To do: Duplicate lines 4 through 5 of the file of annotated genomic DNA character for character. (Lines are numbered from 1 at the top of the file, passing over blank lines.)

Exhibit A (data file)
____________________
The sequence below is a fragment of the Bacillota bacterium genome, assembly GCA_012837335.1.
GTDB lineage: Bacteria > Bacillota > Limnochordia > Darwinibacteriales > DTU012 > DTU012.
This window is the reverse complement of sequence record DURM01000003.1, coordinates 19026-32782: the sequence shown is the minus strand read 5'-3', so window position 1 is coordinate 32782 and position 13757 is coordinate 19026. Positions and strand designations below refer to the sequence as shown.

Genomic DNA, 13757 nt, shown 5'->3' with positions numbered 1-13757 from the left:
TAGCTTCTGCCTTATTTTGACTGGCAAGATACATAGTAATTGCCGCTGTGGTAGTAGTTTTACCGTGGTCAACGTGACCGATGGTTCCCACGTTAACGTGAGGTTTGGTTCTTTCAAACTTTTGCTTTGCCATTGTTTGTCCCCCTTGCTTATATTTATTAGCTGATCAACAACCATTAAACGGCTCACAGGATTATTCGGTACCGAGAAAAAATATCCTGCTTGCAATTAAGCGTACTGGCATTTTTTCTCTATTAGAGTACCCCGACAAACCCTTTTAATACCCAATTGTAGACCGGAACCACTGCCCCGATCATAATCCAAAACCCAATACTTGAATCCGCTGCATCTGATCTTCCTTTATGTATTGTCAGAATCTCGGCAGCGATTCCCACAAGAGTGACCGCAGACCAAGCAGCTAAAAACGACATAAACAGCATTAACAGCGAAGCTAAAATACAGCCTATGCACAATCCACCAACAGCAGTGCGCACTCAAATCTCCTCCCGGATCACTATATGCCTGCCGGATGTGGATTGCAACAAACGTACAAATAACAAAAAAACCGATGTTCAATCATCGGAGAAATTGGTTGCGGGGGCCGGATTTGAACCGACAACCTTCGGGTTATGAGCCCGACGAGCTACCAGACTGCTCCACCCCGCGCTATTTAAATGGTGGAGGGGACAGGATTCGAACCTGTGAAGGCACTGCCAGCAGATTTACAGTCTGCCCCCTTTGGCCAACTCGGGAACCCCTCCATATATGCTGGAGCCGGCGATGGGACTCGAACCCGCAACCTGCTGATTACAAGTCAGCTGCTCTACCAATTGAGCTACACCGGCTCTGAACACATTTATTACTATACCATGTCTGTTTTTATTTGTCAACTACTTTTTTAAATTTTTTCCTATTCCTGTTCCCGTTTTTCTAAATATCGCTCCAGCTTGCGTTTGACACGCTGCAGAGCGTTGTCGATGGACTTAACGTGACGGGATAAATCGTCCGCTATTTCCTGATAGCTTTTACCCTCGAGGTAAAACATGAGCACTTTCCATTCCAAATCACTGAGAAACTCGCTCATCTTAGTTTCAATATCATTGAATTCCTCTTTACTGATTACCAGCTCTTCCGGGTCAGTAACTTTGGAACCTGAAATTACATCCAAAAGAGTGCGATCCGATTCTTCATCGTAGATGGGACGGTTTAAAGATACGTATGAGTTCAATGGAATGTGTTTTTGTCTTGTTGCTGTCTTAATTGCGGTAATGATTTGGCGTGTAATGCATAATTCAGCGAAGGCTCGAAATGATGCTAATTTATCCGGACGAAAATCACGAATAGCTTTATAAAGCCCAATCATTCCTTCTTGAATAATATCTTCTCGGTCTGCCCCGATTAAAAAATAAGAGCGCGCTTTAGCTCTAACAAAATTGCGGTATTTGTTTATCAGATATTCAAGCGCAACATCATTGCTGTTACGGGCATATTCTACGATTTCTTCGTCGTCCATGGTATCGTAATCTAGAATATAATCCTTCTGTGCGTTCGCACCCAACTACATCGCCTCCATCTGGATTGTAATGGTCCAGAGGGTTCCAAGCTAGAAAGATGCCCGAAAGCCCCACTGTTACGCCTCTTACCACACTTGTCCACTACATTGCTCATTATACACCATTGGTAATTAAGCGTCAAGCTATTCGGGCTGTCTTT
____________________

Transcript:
Genomic DNA, 13757 nt, shown 5'->3' with positions numbered 1-13757 from the left:
TAGCTTCTGCCTTATTTTGACTGGCAAGATACATAGTAATTGCCGCTGTGGTAGTAGTTTTACCGTGGTCAACGTGACCGATGGTTCCCACGTTAACGTGAGGTTTGGTTCTTTCAAACTTTTGCTTTGCCATTGTTTGTCCCCCTTGCTTATATTTATTAGCTGATCAACAACCATTAAACGGCTCACAGGATTATTCGGTACCGAGAAAAAATATCCTGCTTGCAATTAAGCGTACTGGCATTTTTTCTCTATTAGAGTACCCCGACAAACCCTTTTAATACCCAATTGTAGACCGGAACCACTGCCCCGATCATAATCCAAAACCCAATACTTGAATCCGCTGCATCTGATCTTCCTTTATGTATTGTCAGAATCTCGGCAGCGATTCCCACAAGAGTGACCGCAGACCAAGCAGCTAAAAACGACATAAACAGCATTAACAGCGAAGCTAAAATACAGCCTATGCACAATCCACCAACAGCAGTGCGCACTCAAATCTCCTCCCGGATCACTATATGCCTGCCGGATGTGGATTGCAACAAACGTACAAATAACAAAAAAACCGATGTTCAATCATCGGAGAAATTGGTTGCGGGGGCCGGATTTGAACCGACAACCTTCGGGTTATGAGCCCGACGAGCTACCAGACTGCTCCACCCCGCGCTATTTAAATGGTGGAGGGGACAGGATTCGAACCTGTGAAGGCACTGCCAGCAGATTTACAGTCTGCCCCCTTTGGCCAACTCGGGAACCCCTCCATATATGCTGGAGCCGGCGATGGGACTCGAACCCGCAACCTGCTGATTACAAGTCAGCTGCTCTACCAATTGAGCTACACCGGCTCTGAACACATTTATTACTATACCATGTCTGTTTTTATTTGTCAACTACTTTTTTAAATTTTTTCCTATTCCTGTTCCCGTTTTTCTAAATATCGCTCCAGCTTGCGTTTGACACGCTGCAGAGCGTTGTCGATGGACTTAACGTGACGGGATAAATCGTCCGCTATTTCCTGATAGCTTTTACCCTCGAGGTAAAACATGAGCACTTTCCATTCCAAATCACTGAGAAACTCGCTCATCTTAGTTTCAATATCATTGAATTCCTCTTTACTGATTACCAGCTCTTCCGGGTCAGTAACTTTGGAACCTGAAATTACATCCAAAAGAGTGCGATCCGATTCTTCATCGTAGATGGGACGGTTTAAAGATACGTATGAGTTCAATGGAATGTGTTTTTGTCTTGTTGCTGTCTTAATTGCGGTAATGATTTGGCGTGTAATGCATAATTCAGCGAAGGCTCGAAATGATGCTAATTTATCCGGACGAAAATCACGAATAGCTTTATAAAGCCCAATCATTCCTTCTTGAATAATATCTTCTCGGTCTGCCCCGATTAAAAAATAAGAGCGCGCTTTAGCTCTAACAAAATTGCGGTATTTGTTTATCAGATATTCAAGCGCAACATCATTGCTGTTACGGGCATATTCTACGATTTCTTCGTCGTCCATGGTATCGTAATCTAGAATATAATCCTTCTGTGCGTTCGCACCCAACTACATCGCCTCCATCTGGATTGTAATGGTCCAGAGGGTTCCAAGCTAGAAAGATGCCCGAAAGCCCCACTGTTACGCCTCTTACCACACTTGTCCACTACATTGCTCATTATACACCATTGGTAATTAAGCGTCAAGCTATTCGGGCTGTCTTT